Last week, fisheries managers from all over the world discussed the state of the world’s tuna stocks at a meeting known as KOBE III (July 12-14, 2011), which was held in La Jolla, California.
EarthSky spoke to tuna expert Bruce Collette, a senior zoologist at the Systematics Laboratory of NOAA’s Fishery Service located in the Smithsonian National Museum of Natural History, to find out what makes tuna so important – and so distressed – among fishes. Collette published a short paper about some of the challenges tunas face in the July 14, 2011 issue of Science, a globally respected science journal. He told us:
They’re are among the top predators. And … we fish down the food chain. We start with the biggest, most valuable species, and when that gets reduced in population, we go down to the next one, and the next one, and the next one. So if you remove the top predator, you’ve disturbed the entire food chain.
Dr. Collette said he’s especially concerned about the overfishing of three species of bluefin tunas – Atlantic, Pacific and Southern. The International Commission for the Conservation of Atlantic Tunas (ICCAT) stated in 2009 that the Atlantic bluefin tuna population dropped dramatically over the last 40 years – by 72% in the eastern Atlantic, and by 82% in the western Atlantic. Dr. Collette said part of what’s propelling the overfishing of bluefin tuna, today, is their high value. In Japan and Hong Kong, Dr. Collette told us, a single fish can fetch tens of thousands of dollars, for use in sushi and sashimi. Recently, he said, one 720-lb Pacific Bluefin was sold in the Tokyo market for $396,000.
The cost of these just keeps going up and up, there’s a high motivation for people to go out and catch them.
It’s hard for tuna to bounce back from the overfishing, he said, because of the particulars of their biology.
These … have a longer life than other fishes and this means that it takes longer for them to repopulate themselves. That is the additional problem.
Bluefin tuna can live 15 to 30 years. Other, smaller species of tuna live less than five years, so it’s easier for them to bounce back.
And one further problem of the bluefin tunas is that they have a mechanism that allows them to be warm-blooded, and they can extend their feeding range into cold water, and grow very rapidly. But because of their evolutionary history, they have to return to warm waters to spawn, like all other tunas…. The Southern Bluefin, which is widespread in cold temperate waters, has to return to a small area between Australia and Indonesia to spawn, and this is an area in which fisheries were concentrated, which reduced the stock seriously.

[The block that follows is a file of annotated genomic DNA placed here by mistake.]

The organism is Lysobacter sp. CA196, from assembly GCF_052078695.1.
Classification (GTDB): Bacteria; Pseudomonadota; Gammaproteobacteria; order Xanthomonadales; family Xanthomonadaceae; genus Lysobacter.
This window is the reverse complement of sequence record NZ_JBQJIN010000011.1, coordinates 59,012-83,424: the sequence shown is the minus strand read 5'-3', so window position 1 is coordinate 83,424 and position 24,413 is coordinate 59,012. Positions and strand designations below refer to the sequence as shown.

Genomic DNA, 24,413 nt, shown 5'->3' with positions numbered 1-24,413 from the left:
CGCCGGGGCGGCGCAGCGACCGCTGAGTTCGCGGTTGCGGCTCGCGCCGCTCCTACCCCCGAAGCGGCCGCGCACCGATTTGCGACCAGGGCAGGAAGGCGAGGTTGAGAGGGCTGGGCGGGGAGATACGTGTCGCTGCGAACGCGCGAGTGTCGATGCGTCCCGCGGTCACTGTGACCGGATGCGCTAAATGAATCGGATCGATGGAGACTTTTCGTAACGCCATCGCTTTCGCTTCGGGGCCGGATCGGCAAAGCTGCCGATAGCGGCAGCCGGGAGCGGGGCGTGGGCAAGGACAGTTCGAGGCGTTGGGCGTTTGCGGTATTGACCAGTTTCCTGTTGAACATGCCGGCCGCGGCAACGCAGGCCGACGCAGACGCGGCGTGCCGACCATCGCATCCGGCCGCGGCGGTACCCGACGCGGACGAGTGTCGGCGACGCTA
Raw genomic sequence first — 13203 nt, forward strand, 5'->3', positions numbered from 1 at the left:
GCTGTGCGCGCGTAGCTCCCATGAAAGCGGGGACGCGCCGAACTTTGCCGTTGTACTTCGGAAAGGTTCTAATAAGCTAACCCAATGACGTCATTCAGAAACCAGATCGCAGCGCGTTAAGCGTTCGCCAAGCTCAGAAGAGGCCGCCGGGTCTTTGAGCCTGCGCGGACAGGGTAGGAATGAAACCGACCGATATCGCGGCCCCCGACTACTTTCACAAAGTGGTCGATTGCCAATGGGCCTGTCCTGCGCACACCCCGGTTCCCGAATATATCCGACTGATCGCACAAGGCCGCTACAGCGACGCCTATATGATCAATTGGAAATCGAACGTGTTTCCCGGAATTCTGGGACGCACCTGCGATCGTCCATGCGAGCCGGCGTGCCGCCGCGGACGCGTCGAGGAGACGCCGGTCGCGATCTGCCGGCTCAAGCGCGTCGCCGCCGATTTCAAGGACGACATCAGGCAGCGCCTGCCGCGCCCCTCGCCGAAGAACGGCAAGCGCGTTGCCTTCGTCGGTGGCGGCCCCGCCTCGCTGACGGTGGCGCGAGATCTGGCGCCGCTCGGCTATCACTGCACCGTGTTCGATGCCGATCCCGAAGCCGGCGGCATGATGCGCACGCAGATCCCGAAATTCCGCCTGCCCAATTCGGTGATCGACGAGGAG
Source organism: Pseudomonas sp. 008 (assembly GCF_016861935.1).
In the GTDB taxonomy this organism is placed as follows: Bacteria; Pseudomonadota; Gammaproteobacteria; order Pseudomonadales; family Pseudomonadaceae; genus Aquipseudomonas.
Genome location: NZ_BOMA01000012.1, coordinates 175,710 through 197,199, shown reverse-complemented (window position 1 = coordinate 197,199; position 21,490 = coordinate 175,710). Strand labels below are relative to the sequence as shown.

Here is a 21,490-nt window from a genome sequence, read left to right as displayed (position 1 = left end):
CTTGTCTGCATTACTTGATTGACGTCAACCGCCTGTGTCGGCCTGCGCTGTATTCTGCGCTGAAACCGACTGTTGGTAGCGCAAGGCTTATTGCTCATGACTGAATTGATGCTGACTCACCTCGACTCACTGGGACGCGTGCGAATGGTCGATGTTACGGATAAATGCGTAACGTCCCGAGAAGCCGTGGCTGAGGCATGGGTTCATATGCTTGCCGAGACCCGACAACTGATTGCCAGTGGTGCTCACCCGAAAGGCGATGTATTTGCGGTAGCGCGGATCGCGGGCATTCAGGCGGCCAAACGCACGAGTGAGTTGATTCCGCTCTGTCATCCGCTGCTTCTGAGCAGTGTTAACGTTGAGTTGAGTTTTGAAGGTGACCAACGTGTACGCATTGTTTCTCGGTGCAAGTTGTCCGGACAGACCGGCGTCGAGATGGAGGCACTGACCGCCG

He said that there are strategies that work to help improve tuna stocks – fishing quotas for tuna catches, for example. There are already established quotas for tuna catches around the world, he said. The problem, he added, is that laws preventing overfishing are either not enforced, or ignored.
The upper end has to be protected by the Regional Fishery Management Organizations (RMFOs) and the governments behind them, and they have to listen to the scientists when they’re given estimates of [fishing] quotas. And, historically, the scientists say you can catch this many, and somebody fuddles in there and says, “Ah, no, we can double that.”
He mentioned an instance of illegal tuna fishing going on in the Mediterannean – 50,000 metric tons of tuna were fished, when a quota of 30,000 was offered. And that quota was already too high, he added. That’s a symptom of something happening all over the globe. According to the Pew Environment Group, which is heavily involved in the Kobe III meeting on the state of the world’s tuna stocks:
Collectively, the convention areas of the tuna RFMOs (Regional Fisheries Management Organizations) cover over 325 million km2, or 91 percent of the world’s ocean surface. Within these areas, over 4 million metric tonnes of tuna are caught annually by tens of thousands of vessels, many of which move from ocean to ocean over the course of a year. The need for coordinated management of these fisheries is clear.
We asked Dr. Collette what all this means – especially when you head out to a sushi restaurant. He explained that it’s good to limit your intake of tuna, but that most tuna served in sushi restaurantts in the United States is yellowfin tuna.
You’re probably getting yellowfin, and yellowfin is not in great shape but it spawns worldwide in tropical waters, so it can rebuild faster. So I don’t really worry so much about ahi, which is yellowfin. Further, the International Sustainable Seafood Foundation is working the other end, the canned tuna end. And they’ve gotten a lot of the major worldwide tuna canners to agree to only buy tuna from sustainable populations, and they just recently added a couple more canneries. So that is going to protect the smaller species. But the bigger species, there’s a lack of sufficient control. There are quotas, but, historically, these have not been well-enforced.
Bottom line: Bruce Collette, a zoologist with NOAA’s Fisheries Service at the Smithsonian Institution, said bluefin tuna is among the most important – and most distressed – of fishes. He said their stocks are in trouble because we’re not enforcing fishing laws designed to protect them, and because of the particulars of their biology: they reproduce slowly.
Beth Lebwohl researches, writes and helps produce science content in audio and video formats for EarthSky. She is one of the authors on EarthSky.org, a script-writer for our podcasts, and helps host our English science podcasts in 90-second, 8-minute and 22-minute formats. Beth came to EarthSky in 2006 from the American Museum of Natural History's Department of Astrophysics, where she was surrounded by some of the greatest telescope-building, equation-wielding, code-writing physicists of our time. And they made her think . . . this science thing . . . it's pretty cool.